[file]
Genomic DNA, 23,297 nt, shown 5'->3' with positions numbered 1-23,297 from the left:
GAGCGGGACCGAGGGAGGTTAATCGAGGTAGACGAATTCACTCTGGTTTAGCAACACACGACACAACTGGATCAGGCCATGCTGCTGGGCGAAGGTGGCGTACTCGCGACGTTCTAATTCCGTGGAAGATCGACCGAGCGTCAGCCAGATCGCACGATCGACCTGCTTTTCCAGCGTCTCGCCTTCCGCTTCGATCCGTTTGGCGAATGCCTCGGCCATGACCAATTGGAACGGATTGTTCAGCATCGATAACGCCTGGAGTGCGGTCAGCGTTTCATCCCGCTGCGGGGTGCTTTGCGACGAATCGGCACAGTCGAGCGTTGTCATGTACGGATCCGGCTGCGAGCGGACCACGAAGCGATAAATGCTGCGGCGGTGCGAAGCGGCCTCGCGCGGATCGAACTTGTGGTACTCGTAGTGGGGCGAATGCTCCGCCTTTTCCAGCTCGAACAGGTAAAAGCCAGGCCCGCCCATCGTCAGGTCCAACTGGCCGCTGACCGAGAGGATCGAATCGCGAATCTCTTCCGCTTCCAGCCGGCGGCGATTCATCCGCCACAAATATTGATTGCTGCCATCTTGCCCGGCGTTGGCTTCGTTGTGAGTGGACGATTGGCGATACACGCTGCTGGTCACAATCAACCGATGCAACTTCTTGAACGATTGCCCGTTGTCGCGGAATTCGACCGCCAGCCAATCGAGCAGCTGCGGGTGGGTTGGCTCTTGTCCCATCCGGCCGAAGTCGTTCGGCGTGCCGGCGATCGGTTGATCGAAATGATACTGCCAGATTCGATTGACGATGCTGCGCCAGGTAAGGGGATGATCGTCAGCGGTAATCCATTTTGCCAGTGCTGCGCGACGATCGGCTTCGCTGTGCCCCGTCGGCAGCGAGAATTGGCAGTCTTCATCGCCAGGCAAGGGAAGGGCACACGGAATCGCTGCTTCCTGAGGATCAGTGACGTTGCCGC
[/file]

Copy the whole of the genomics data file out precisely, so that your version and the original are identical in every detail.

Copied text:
Genomic DNA, 23,297 nt, shown 5'->3' with positions numbered 1-23,297 from the left:
GAGCGGGACCGAGGGAGGTTAATCGAGGTAGACGAATTCACTCTGGTTTAGCAACACACGACACAACTGGATCAGGCCATGCTGCTGGGCGAAGGTGGCGTACTCGCGACGTTCTAATTCCGTGGAAGATCGACCGAGCGTCAGCCAGATCGCACGATCGACCTGCTTTTCCAGCGTCTCGCCTTCCGCTTCGATCCGTTTGGCGAATGCCTCGGCCATGACCAATTGGAACGGATTGTTCAGCATCGATAACGCCTGGAGTGCGGTCAGCGTTTCATCCCGCTGCGGGGTGCTTTGCGACGAATCGGCACAGTCGAGCGTTGTCATGTACGGATCCGGCTGCGAGCGGACCACGAAGCGATAAATGCTGCGGCGGTGCGAAGCGGCCTCGCGCGGATCGAACTTGTGGTACTCGTAGTGGGGCGAATGCTCCGCCTTTTCCAGCTCGAACAGGTAAAAGCCAGGCCCGCCCATCGTCAGGTCCAACTGGCCGCTGACCGAGAGGATCGAATCGCGAATCTCTTCCGCTTCCAGCCGGCGGCGATTCATCCGCCACAAATATTGATTGCTGCCATCTTGCCCGGCGTTGGCTTCGTTGTGAGTGGACGATTGGCGATACACGCTGCTGGTCACAATCAACCGATGCAACTTCTTGAACGATTGCCCGTTGTCGCGGAATTCGACCGCCAGCCAATCGAGCAGCTGCGGGTGGGTTGGCTCTTGTCCCATCCGGCCGAAGTCGTTCGGCGTGCCGGCGATCGGTTGATCGAAATGATACTGCCAGATTCGATTGACGATGCTGCGCCAGGTAAGGGGATGATCGTCAGCGGTAATCCATTTTGCCAGTGCTGCGCGACGATCGGCTTCGCTGTGCCCCGTCGGCAGCGAGAATTGGCAGTCTTCATCGCCAGGCAAGGGAAGGGCACACGGAATCGCTGCTTCCTGAGGATCAGTGACGTTGCCGC